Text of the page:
But Bridges’ best line of the conference was this: “I don’t want to win in 2020 just because the Government is incompetent. I want to win a contest of ideas, to demonstrate that National has the vision and the team to deliver a better future for everyone.”
To former National staffer, Ben Thomas, this speech by Bridges “sought to move beyond relitigating the fights of the past” – see: Simon Bridges’ big conference speech: did he drum up a new National vision? He points out that “the speech was setting up a softer public image for the opposition leader. He was joined onstage by his wife Natalie, who he described as a ‘leftie’.”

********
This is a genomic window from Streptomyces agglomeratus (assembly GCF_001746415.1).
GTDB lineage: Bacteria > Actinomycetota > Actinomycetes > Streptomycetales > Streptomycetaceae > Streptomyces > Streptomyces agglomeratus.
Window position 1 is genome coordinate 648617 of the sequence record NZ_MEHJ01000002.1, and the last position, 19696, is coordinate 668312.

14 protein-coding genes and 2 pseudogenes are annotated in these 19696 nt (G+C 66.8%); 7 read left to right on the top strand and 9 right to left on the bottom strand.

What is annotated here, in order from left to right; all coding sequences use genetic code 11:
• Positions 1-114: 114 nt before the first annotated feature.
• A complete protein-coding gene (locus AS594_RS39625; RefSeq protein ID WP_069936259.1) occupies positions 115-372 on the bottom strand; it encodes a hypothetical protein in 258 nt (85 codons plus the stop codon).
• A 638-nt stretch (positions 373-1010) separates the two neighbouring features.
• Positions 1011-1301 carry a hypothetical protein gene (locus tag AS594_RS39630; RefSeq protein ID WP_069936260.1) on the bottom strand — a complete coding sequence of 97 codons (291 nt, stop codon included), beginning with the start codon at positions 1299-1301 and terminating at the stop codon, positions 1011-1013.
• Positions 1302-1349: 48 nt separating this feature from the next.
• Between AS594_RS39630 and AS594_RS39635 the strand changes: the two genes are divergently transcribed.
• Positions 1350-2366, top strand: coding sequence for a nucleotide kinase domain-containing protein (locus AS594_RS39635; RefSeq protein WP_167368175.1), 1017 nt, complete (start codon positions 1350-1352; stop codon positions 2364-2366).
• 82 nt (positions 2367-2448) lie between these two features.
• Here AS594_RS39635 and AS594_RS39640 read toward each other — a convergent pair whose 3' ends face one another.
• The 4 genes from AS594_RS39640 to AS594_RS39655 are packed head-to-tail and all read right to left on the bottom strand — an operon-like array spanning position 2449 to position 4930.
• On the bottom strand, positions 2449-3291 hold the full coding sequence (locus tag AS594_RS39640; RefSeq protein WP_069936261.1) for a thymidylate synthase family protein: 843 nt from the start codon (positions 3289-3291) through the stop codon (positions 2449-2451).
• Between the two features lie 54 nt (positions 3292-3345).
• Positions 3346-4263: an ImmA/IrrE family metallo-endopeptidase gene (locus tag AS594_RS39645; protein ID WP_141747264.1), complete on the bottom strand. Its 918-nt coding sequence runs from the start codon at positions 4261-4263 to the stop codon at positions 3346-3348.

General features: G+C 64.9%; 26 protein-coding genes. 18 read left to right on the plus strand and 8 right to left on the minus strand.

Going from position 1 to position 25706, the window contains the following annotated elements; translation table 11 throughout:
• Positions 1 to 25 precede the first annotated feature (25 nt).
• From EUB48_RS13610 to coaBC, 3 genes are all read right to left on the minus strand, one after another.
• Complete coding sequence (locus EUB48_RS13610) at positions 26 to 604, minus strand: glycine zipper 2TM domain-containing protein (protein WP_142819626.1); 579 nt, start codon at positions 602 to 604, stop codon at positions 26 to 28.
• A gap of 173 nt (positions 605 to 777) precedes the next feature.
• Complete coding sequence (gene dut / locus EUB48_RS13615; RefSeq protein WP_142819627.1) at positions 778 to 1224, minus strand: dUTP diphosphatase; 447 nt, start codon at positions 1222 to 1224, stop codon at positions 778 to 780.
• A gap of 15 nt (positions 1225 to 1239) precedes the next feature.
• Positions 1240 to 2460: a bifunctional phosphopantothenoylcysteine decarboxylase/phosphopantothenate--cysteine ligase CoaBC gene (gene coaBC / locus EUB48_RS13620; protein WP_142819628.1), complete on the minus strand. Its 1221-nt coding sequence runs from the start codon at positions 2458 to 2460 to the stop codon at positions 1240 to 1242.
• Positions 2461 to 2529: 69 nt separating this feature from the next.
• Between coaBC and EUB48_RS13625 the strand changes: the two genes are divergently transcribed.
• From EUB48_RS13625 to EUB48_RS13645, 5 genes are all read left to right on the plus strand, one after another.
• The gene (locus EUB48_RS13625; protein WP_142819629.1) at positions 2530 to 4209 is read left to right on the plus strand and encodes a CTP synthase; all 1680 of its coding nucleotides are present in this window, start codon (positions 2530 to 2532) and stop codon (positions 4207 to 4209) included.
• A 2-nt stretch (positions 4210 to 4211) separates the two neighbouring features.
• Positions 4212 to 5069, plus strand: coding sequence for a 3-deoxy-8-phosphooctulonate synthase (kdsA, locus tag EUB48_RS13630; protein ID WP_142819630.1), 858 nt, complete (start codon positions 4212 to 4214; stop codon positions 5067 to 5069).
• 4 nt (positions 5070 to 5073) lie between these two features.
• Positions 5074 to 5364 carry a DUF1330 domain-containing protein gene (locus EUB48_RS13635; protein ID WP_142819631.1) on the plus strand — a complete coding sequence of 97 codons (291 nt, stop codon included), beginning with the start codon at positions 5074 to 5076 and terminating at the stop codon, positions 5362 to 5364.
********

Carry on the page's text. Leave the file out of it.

Thomas believes Bridges’ softer and more moderate positioning was also evident in the big move by National last week to gazump Labour’s medicinal cannabis bill with something that was arguably better and more liberal. This was, “an unexpected and largely successful raid into Labour territory. Far from being an obstructive ‘opposition from hell’ as some had worried, Bridges seems intent on getting National ready to take the reins again in 2020.” Thomas does point to other parts of the conference that contradict this forward-looking and more centrist positioning.
Apparently, John Key also endorsed Bridges’ attempts to jettison old, unpopular policy and come up with fresh thinking. Tim Murphy reported from the conference: “Key’s message to Bridges was that he should not at all be afraid of changing policies. He, from Opposition, has to deal with the New Zealand that we have in 2018” – see: A change comes over the National Party.